When I received a copy of The Annunciations of Hank Meyerson, Mama’s Boy and Scholar
by Scott Muskin, I was happy to review an author from Minnesota, my neighbor state. What I
found within its pages is a novel of angst joined at the hip with humor, a feat that could
only come from a Minnesota writer.
The story begins as Hank Meyerson works on The Project—a bathroom remodel that begins
to look like a mirror of his troubled marriage—where Meyerson tears down, puts in new,
and generally cobbles together. It also could be a metaphor for his life. An Emily Dickinson
scholar, he has yet to find a teaching position and spends his wife's income trying to keep
the bathroom and his marriage working. After yet another blow up with his wife (and the
realization that he's in love with his sister-in-law), Meyerson flees to Montana where he
goes to work at a newspaper, discovering quirky characters and a lot about himself. Ultimately,
he returns and faces his personal and family demons, plunging him toward tragedy.
I found The Annunciations of Hank Meyerson, Mama’s Boy and Scholar to be less about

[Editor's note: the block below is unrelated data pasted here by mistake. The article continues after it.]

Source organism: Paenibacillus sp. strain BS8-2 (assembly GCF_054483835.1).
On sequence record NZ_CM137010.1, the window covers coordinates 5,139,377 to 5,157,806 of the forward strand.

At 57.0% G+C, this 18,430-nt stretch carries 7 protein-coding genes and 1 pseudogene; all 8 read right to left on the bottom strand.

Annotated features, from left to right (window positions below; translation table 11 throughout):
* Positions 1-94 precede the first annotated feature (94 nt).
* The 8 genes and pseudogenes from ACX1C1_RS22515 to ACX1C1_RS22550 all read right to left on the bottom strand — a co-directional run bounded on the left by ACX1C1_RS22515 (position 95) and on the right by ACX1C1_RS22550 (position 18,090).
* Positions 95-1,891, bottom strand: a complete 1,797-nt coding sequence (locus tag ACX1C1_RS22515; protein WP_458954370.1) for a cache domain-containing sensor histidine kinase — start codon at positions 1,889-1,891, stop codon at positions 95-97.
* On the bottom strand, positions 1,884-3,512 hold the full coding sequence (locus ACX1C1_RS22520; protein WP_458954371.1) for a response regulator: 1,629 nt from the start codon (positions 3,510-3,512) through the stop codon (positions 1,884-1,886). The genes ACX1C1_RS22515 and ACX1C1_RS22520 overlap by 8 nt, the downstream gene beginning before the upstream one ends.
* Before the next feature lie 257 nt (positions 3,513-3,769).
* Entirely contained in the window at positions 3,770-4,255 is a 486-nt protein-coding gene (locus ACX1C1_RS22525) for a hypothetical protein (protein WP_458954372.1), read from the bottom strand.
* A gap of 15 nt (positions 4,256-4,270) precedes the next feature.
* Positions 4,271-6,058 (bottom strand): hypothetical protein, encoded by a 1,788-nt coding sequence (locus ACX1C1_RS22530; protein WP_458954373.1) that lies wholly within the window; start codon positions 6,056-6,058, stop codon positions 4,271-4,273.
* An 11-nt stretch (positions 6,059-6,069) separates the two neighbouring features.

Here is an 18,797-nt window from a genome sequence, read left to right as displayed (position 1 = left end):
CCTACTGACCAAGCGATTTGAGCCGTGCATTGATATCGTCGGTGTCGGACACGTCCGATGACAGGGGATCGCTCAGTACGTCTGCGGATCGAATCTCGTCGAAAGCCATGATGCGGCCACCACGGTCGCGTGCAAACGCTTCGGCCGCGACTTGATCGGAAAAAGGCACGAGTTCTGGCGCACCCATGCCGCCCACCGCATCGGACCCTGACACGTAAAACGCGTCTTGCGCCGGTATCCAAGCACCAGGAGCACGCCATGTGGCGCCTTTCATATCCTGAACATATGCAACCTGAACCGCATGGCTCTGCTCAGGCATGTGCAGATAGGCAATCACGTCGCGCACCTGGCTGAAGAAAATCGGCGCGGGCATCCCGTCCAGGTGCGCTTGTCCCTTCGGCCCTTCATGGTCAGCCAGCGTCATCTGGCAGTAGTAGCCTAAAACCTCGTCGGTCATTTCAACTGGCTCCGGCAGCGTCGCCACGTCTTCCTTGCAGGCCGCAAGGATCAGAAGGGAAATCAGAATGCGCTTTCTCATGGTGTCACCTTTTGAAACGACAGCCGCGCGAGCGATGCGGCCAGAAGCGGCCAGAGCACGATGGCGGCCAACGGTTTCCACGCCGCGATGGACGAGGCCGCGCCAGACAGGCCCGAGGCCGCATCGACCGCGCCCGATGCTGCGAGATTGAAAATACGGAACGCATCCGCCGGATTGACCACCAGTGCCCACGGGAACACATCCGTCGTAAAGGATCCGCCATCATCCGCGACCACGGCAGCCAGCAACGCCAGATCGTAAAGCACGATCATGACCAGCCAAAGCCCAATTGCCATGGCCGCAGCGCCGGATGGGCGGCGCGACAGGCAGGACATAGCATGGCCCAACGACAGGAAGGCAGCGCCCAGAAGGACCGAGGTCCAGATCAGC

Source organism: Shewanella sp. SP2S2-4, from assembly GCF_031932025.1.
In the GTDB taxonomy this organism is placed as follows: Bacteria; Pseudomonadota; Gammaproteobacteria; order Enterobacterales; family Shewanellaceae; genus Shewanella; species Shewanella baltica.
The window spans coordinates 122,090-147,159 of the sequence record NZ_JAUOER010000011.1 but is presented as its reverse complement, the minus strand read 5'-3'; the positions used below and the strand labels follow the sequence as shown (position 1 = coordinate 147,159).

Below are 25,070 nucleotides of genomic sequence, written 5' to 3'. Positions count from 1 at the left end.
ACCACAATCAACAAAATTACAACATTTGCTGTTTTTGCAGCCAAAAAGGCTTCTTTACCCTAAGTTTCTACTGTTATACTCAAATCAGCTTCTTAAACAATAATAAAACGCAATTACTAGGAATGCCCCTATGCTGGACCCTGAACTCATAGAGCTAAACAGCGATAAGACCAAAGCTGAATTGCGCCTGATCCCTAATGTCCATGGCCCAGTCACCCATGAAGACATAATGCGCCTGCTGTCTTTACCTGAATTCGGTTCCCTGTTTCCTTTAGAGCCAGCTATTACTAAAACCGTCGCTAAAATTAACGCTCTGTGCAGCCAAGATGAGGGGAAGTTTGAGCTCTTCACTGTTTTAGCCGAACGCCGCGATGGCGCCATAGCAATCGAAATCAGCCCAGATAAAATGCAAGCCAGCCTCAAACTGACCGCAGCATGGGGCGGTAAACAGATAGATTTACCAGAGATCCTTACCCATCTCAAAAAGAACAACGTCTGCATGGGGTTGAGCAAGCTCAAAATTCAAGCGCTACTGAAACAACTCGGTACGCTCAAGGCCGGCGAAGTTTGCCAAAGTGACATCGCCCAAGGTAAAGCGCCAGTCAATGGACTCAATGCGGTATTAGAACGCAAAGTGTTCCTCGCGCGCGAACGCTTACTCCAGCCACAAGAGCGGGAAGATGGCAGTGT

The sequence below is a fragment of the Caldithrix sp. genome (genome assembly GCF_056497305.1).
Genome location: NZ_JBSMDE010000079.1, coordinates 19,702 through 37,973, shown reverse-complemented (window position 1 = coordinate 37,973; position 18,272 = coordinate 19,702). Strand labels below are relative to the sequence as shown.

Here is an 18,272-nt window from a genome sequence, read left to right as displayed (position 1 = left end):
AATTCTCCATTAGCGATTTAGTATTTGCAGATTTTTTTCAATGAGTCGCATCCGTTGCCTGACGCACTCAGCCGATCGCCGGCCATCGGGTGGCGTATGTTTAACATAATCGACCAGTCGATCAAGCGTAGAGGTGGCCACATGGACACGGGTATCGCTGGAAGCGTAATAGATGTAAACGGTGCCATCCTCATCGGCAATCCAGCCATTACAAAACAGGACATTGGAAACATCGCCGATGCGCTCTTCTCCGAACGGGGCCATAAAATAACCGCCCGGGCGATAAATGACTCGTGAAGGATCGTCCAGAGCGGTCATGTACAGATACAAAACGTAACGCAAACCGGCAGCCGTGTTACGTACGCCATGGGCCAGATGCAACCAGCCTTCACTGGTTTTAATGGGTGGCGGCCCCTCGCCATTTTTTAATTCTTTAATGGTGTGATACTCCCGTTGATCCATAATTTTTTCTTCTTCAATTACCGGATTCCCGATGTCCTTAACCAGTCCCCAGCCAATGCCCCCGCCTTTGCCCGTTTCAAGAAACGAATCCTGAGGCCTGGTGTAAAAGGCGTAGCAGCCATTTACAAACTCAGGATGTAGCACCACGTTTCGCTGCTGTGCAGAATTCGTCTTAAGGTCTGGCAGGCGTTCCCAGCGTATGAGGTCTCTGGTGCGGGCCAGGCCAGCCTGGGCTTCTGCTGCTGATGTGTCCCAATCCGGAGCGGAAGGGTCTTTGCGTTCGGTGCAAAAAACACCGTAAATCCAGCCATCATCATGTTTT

being a Mama's Boy and more about being the forgotten sibling in a sort of 21st century
Death of a
Salesman scenario, but without the broadness of the patriarchal character. Muskin's
portrayals are at once vivid but sometimes pulled in, creating subtle nuances, especially in
his Montana characters. The plot is spread throughout five sections and though it is a linear
plot, there are times when I had to read well into a section to find out why Hank Meyerson was
where he was and doing what he was doing.
The Annunciations of Hank Meyerson, Mama’s Boy and Scholar is a fine literary novel
of the contemporary struggle with relationships, both intimate and familial. Though Muskin
spends ink on introspection and allusion, he is at his finest when he cuts directly to the
story in more Hemingway-like sparseness because it is the story that sells this book, not
the literary devices he uses.